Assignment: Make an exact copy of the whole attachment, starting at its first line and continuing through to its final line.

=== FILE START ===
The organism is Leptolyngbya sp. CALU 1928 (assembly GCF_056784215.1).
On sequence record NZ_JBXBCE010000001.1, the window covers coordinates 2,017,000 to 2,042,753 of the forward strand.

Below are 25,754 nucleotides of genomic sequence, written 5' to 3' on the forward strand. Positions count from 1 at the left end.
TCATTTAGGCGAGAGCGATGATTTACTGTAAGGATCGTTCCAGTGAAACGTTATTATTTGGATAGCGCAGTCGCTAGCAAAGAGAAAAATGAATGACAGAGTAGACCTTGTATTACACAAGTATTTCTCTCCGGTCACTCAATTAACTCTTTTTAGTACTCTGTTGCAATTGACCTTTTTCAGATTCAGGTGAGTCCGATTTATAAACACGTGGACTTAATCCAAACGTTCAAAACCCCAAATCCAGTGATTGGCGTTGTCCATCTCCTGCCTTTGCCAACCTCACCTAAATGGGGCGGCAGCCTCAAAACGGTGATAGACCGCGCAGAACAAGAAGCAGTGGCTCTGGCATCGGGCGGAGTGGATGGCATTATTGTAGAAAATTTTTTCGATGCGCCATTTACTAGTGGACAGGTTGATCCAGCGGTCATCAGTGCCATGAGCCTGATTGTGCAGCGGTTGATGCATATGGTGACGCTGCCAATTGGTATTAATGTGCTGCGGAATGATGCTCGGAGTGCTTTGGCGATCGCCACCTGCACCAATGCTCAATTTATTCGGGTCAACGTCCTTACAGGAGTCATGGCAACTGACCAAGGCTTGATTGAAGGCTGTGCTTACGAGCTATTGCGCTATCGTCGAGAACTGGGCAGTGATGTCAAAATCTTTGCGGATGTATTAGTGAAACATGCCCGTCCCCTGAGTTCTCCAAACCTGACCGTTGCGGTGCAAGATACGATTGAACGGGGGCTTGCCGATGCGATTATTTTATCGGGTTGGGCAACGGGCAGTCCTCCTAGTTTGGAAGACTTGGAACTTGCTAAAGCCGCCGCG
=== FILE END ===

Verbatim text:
The organism is Leptolyngbya sp. CALU 1928 (assembly GCF_056784215.1).
On sequence record NZ_JBXBCE010000001.1, the window covers coordinates 2,017,000 to 2,042,753 of the forward strand.

Below are 25,754 nucleotides of genomic sequence, written 5' to 3' on the forward strand. Positions count from 1 at the left end.
TCATTTAGGCGAGAGCGATGATTTACTGTAAGGATCGTTCCAGTGAAACGTTATTATTTGGATAGCGCAGTCGCTAGCAAAGAGAAAAATGAATGACAGAGTAGACCTTGTATTACACAAGTATTTCTCTCCGGTCACTCAATTAACTCTTTTTAGTACTCTGTTGCAATTGACCTTTTTCAGATTCAGGTGAGTCCGATTTATAAACACGTGGACTTAATCCAAACGTTCAAAACCCCAAATCCAGTGATTGGCGTTGTCCATCTCCTGCCTTTGCCAACCTCACCTAAATGGGGCGGCAGCCTCAAAACGGTGATAGACCGCGCAGAACAAGAAGCAGTGGCTCTGGCATCGGGCGGAGTGGATGGCATTATTGTAGAAAATTTTTTCGATGCGCCATTTACTAGTGGACAGGTTGATCCAGCGGTCATCAGTGCCATGAGCCTGATTGTGCAGCGGTTGATGCATATGGTGACGCTGCCAATTGGTATTAATGTGCTGCGGAATGATGCTCGGAGTGCTTTGGCGATCGCCACCTGCACCAATGCTCAATTTATTCGGGTCAACGTCCTTACAGGAGTCATGGCAACTGACCAAGGCTTGATTGAAGGCTGTGCTTACGAGCTATTGCGCTATCGTCGAGAACTGGGCAGTGATGTCAAAATCTTTGCGGATGTATTAGTGAAACATGCCCGTCCCCTGAGTTCTCCAAACCTGACCGTTGCGGTGCAAGATACGATTGAACGGGGGCTTGCCGATGCGATTATTTTATCGGGTTGGGCAACGGGCAGTCCTCCTAGTTTGGAAGACTTGGAACTTGCTAAAGCCGCCGCG